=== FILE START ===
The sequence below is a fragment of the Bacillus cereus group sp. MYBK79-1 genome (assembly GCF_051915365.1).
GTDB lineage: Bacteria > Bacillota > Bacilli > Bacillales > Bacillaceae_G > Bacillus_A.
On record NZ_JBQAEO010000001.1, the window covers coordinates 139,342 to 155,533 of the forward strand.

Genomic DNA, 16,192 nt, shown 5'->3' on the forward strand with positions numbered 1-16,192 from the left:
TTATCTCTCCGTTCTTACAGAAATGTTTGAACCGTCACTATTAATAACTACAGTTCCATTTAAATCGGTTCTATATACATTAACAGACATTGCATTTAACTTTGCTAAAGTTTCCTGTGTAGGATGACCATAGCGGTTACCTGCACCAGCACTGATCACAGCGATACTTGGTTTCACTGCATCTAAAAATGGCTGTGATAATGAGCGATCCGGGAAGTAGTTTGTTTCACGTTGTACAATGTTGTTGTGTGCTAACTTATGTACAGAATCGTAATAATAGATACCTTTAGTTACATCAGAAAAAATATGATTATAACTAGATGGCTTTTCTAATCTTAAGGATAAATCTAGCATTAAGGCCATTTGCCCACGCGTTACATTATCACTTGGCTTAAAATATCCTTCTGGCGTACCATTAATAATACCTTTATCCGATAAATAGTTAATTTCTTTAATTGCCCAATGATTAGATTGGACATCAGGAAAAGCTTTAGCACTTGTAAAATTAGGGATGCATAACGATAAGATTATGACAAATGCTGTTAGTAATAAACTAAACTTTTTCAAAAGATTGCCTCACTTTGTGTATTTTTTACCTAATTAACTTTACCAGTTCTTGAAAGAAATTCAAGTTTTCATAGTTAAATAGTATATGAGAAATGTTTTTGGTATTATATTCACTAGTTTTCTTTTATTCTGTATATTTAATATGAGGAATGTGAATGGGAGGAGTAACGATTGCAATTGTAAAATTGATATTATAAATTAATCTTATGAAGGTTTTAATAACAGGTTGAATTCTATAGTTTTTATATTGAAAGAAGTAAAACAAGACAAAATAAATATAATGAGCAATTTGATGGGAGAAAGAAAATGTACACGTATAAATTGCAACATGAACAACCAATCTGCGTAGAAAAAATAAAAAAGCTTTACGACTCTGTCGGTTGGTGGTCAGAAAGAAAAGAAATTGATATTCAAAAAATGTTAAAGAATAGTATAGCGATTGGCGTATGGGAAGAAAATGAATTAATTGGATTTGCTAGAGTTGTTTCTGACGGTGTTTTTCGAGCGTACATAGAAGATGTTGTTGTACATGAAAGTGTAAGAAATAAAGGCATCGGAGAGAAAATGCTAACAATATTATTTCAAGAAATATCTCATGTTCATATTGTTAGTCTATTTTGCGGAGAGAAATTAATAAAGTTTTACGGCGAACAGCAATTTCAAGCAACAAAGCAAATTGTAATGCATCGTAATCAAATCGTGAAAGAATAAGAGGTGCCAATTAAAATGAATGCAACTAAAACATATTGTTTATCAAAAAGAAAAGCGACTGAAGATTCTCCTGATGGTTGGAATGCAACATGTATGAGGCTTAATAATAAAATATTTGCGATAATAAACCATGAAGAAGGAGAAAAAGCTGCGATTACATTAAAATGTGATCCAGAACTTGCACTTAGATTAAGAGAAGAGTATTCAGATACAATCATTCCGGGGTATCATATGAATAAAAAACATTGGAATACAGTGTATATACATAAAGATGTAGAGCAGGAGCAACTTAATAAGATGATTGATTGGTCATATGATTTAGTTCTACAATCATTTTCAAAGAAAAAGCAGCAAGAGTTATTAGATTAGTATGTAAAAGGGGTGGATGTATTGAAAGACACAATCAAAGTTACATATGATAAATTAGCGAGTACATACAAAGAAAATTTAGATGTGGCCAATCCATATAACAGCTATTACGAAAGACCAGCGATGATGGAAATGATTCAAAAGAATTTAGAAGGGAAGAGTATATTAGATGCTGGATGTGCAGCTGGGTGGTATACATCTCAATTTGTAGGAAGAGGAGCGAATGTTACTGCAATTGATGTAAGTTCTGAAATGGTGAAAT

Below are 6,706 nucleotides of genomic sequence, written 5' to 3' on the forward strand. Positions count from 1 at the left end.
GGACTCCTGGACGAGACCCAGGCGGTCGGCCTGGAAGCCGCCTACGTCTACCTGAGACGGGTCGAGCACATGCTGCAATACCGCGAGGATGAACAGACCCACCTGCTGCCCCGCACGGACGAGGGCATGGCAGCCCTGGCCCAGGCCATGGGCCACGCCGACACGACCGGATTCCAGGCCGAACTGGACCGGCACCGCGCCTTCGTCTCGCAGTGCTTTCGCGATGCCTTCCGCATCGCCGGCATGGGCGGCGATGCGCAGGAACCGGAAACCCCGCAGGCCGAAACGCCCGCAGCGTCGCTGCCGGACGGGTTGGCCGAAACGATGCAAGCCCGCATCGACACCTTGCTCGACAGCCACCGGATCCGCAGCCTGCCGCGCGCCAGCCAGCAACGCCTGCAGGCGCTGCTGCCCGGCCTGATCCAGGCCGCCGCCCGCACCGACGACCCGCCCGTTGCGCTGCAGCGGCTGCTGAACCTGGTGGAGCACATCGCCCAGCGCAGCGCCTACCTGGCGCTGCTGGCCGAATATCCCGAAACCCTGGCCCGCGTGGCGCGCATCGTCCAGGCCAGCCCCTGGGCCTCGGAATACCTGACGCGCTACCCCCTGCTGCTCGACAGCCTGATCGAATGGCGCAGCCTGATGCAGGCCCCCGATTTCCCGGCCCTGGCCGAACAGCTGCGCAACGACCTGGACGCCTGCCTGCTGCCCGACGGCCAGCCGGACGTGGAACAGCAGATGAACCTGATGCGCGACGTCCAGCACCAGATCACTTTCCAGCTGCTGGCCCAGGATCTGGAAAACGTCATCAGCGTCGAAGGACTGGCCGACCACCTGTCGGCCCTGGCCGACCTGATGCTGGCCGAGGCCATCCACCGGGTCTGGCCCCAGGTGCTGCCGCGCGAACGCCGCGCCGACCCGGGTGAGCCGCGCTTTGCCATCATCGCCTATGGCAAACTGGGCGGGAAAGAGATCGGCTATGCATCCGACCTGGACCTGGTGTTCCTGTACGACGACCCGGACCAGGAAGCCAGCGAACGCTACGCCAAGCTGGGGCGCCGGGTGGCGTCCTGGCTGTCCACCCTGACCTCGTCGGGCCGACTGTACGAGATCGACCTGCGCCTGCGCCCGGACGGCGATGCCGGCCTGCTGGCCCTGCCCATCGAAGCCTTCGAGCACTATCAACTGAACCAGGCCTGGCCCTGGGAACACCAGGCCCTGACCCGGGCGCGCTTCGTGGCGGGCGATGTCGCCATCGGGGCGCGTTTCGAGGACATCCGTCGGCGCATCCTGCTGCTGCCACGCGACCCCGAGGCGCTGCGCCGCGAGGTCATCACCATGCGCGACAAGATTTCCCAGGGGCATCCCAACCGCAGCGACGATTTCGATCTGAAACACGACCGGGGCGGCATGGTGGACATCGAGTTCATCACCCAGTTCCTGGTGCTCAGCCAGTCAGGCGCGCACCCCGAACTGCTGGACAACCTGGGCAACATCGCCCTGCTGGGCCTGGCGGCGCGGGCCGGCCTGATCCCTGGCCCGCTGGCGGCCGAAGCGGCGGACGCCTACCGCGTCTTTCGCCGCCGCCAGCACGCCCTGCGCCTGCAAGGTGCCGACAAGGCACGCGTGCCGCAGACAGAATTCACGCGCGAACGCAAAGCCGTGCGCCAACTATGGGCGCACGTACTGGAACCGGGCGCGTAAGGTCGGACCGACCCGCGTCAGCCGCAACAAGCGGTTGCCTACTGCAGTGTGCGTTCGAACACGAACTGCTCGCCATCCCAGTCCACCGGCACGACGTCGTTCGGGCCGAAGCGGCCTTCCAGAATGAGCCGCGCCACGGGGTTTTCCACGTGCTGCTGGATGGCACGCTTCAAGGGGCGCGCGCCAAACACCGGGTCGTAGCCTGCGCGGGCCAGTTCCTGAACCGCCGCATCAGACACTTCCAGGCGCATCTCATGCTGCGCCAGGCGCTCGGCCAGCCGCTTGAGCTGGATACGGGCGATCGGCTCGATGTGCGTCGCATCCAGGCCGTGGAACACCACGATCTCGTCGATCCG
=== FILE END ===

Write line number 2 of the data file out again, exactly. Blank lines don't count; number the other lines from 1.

GTDB lineage: Bacteria > Bacillota > Bacilli > Bacillales > Bacillaceae_G > Bacillus_A.